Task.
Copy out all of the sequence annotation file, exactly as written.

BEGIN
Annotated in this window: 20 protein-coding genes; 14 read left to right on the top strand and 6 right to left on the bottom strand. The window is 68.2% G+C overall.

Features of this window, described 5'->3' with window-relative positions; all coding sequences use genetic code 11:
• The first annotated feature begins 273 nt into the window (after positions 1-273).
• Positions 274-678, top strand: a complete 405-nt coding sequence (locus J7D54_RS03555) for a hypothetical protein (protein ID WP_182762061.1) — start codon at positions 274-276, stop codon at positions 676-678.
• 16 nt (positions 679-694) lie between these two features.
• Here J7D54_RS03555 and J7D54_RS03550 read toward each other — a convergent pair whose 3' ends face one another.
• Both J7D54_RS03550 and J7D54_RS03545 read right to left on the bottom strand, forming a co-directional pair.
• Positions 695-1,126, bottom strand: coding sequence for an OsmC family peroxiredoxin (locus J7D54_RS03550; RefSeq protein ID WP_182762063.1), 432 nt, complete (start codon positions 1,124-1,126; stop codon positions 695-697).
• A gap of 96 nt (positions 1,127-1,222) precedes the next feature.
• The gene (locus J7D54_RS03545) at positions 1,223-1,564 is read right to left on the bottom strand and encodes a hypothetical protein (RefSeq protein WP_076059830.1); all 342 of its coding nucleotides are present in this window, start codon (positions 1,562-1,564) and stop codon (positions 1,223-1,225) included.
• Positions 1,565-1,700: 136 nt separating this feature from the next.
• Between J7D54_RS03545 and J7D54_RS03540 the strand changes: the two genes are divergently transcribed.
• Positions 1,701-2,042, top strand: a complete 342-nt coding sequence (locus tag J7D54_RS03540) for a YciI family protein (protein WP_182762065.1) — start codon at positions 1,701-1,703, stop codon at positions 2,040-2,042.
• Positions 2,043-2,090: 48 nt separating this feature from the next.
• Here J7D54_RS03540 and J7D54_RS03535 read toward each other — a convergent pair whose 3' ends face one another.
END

Annotated in this window: 20 protein-coding genes; 14 read left to right on the top strand and 6 right to left on the bottom strand. The window is 68.2% G+C overall.

Features of this window, described 5'->3' with window-relative positions; all coding sequences use genetic code 11:
• The first annotated feature begins 273 nt into the window (after positions 1-273).
• Positions 274-678, top strand: a complete 405-nt coding sequence (locus J7D54_RS03555) for a hypothetical protein (protein ID WP_182762061.1) — start codon at positions 274-276, stop codon at positions 676-678.
• 16 nt (positions 679-694) lie between these two features.
• Here J7D54_RS03555 and J7D54_RS03550 read toward each other — a convergent pair whose 3' ends face one another.
• Both J7D54_RS03550 and J7D54_RS03545 read right to left on the bottom strand, forming a co-directional pair.
• Positions 695-1,126, bottom strand: coding sequence for an OsmC family peroxiredoxin (locus J7D54_RS03550; RefSeq protein ID WP_182762063.1), 432 nt, complete (start codon positions 1,124-1,126; stop codon positions 695-697).
• A gap of 96 nt (positions 1,127-1,222) precedes the next feature.
• The gene (locus J7D54_RS03545) at positions 1,223-1,564 is read right to left on the bottom strand and encodes a hypothetical protein (RefSeq protein WP_076059830.1); all 342 of its coding nucleotides are present in this window, start codon (positions 1,562-1,564) and stop codon (positions 1,223-1,225) included.
• Positions 1,565-1,700: 136 nt separating this feature from the next.
• Between J7D54_RS03545 and J7D54_RS03540 the strand changes: the two genes are divergently transcribed.
• Positions 1,701-2,042, top strand: a complete 342-nt coding sequence (locus tag J7D54_RS03540) for a YciI family protein (protein WP_182762065.1) — start codon at positions 1,701-1,703, stop codon at positions 2,040-2,042.
• Positions 2,043-2,090: 48 nt separating this feature from the next.
• Here J7D54_RS03540 and J7D54_RS03535 read toward each other — a convergent pair whose 3' ends face one another.